This note discusses a letter that PageFair submitted to the Article 29 Working Party. The answers may shape the future of the adtech industry. Eventually the data protection authorities of Europe will gain a thorough understanding of the adtech industry, and enforce data protection upon it. This will change how the industry works. Until then, we are in … Continue reading PageFair’s long letter to the Article 29 Working Party
This note examines the range of distinct adtech data processing purposes that will require opt-in under the GDPR. In late 2017 the Article 29 Working Party cautioned that “data subjects should be free to choose which purpose they accept, rather than having to consent to a bundle of processing purposes”. Consent requests for multiple purposes … Continue reading GDPR consent design: how granular must adtech opt-ins be?
THIS NOTE HAS NOW BEEN SUPERSEDED BY A A MORE RECENT PAGEFAIR INSIDER NOTE ON GDPR CONSENT DIALOGUES. PLEASE REFER TO THE NEW NOTE. This note presents sketches of GDPR consent dialogues, and invites readers to participate in research on whether people will consent. [x_alert heading="Note" type="info"]It is important to note that the dialogue presented … Continue reading Here is what GDPR consent dialogues could look like. Will people click yes?
This note explains the three deepest challenges that the online advertising industry must overcome to survive the new European data rules. It also outlines our approach. The General Data Protection Regulation (GDPR) and the ePrivacy Regulation (ePR) pose particular challenges for publishers, brands, and adtech companies. These go beyond the normal gap analysis and security overhaul that other businesses … Continue reading The 3 biggest challenges in GDPR for online media & advertising
Lightly edited transcription of PageFair remarks at rapporteur's sessions at the European Parliament in Brussels on 29 May 2017, concerning the ePrivacy Regulation. Statement at roundtable on Articles 9, and 10. Dr Johnny Ryan: Thank you. PageFair is a European adtech company. We are very much in support of the Regulation as proposed, in so far … Continue reading PageFair statement at European Parliament rapporteur’s ePrivacy Regulation roundtable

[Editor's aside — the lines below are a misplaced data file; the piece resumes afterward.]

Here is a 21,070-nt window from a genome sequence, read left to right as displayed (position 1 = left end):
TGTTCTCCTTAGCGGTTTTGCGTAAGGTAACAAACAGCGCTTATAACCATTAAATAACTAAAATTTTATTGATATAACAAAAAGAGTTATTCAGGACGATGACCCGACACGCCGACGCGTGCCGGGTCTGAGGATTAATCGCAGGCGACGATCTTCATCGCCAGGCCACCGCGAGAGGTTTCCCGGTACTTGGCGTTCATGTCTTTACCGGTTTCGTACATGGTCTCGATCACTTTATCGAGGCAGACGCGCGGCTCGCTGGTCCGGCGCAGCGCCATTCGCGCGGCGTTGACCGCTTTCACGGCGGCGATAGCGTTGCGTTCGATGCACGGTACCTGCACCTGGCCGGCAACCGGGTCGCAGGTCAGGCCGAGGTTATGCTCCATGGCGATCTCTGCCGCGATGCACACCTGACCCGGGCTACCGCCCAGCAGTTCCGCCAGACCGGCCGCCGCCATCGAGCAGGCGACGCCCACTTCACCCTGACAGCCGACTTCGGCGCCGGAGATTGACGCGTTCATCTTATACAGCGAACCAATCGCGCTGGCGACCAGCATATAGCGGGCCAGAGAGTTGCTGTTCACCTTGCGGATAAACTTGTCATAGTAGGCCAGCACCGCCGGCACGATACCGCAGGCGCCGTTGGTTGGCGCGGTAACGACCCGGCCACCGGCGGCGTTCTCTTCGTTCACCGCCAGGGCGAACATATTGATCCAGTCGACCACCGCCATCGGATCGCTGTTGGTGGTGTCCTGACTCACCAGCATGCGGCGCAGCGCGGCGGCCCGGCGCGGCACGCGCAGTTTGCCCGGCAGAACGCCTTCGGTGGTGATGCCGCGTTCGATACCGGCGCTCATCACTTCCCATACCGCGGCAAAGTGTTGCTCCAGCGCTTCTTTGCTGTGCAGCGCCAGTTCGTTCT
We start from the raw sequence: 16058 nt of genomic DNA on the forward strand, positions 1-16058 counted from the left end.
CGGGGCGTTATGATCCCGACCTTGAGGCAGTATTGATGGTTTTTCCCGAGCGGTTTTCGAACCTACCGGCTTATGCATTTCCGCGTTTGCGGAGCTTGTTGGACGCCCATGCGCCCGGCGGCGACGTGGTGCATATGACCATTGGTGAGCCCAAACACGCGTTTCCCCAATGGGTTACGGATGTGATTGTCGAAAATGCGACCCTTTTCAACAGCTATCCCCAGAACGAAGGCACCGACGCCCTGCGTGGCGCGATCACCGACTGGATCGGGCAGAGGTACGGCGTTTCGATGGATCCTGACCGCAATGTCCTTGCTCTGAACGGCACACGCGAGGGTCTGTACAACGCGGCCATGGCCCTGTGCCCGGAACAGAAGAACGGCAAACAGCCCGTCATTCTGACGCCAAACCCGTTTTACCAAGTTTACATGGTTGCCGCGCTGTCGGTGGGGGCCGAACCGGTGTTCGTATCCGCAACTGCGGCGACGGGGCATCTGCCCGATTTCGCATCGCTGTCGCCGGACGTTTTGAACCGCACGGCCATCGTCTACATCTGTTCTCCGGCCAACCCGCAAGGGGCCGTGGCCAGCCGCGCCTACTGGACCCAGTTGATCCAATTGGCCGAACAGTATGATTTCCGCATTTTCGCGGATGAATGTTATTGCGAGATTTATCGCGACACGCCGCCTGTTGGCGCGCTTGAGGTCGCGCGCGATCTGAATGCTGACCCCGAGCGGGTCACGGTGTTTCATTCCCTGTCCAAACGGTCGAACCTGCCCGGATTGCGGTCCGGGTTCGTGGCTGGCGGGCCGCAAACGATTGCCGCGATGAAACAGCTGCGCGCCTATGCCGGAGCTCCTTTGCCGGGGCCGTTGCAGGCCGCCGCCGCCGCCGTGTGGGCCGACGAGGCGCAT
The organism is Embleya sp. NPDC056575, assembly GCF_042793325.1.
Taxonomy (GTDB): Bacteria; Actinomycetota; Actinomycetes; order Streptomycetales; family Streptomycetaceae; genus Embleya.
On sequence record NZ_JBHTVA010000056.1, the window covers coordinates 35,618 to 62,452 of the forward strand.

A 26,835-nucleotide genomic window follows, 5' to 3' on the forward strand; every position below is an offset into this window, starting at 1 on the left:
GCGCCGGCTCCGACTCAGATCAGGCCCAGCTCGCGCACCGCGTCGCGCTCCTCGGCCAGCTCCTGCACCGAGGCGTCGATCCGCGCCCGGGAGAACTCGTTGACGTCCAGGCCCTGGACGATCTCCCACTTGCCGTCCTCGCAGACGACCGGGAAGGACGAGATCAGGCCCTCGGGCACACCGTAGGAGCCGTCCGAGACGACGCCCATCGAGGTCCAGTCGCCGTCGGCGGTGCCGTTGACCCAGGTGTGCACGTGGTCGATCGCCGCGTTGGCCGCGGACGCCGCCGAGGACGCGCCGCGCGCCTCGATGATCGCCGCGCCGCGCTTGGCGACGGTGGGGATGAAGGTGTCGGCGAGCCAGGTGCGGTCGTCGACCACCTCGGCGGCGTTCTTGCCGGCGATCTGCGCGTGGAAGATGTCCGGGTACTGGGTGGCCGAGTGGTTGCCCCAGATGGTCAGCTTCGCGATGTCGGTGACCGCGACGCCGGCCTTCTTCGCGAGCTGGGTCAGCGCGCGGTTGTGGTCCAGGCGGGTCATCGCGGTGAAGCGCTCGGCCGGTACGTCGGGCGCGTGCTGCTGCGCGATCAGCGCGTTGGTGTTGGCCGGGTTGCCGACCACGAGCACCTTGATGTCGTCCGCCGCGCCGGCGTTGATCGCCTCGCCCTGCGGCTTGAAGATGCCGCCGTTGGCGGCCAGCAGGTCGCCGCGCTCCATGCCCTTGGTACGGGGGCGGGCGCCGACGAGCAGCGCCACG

Pseudonymization will not save online advertising companies from having to seek consent to use browsing and other personal data. This note explains why. Personal data will become toxic in May 2018 when the General Data Protection Regulation is applied, unless data subjects have given consent. Some businesses may try to rely on “pseudonymization”, a partial … Continue reading Why pseudonymization is not the silver bullet for GDPR.
Unusually for an ad-tech company, PageFair supports the proposed ePrivacy Regulation. Here is why. [x_alert type="success"]Additional note (11 May 2017): our position concerns the proposal's impact on online behavioural advertising (OBA). Though there are kinks to work out, as we note in our recent statement to Parliament representatives, we strongly endorse the proposal's broad approach to OBA.[/x_alert] The … Continue reading Supporting new European data regulation
The “legitimate interest” provision in the GDPR will not save behavioral advertising and data brokers from the challenge of obtaining consent for personally identifiable data. As previous PageFair analysis illustrates, personally identifiable data (PII) will become toxic except where it has been obtained and used with consent once the General Data Protection Regulation is applied in May 2018. Even so, many advertising intermediaries believe that they can continue to use PII data without consent because of an apparent carve-out related to “legitimate interest” contained in the GDPR. This is a false hope.
Amid the blizzard of press releases and conference tidbits concerning media, advertising, and adblocking, only some really matter. Here are the ten key things that happened in Q4. OCTOBER 1. US Department of Justice examines possible agency shenanigans. It transpired that the US Department of Justice had launched an investigation into rigged bids that unfairly favored … Continue reading Ten Key Things That Happened in Q4
In a year and a half, new European rules on the use of personal information will disrupt advertising and media across the globe. Here are the three biggest impacts. Since 1996 when cookies were first repurposed to track users around the Web there has been an assumption that gathering and trading users' personal information is the essence of advertising online. This is about to change.
Now, ten days into October, we have had time to digest on the events of the last quarter. As is ever the case with history, only some of the headlines of the last three months will have any lingering impact. But of all the events in the past three months the following eight are worth … Continue reading Eight Things From Q3 Worth Knowing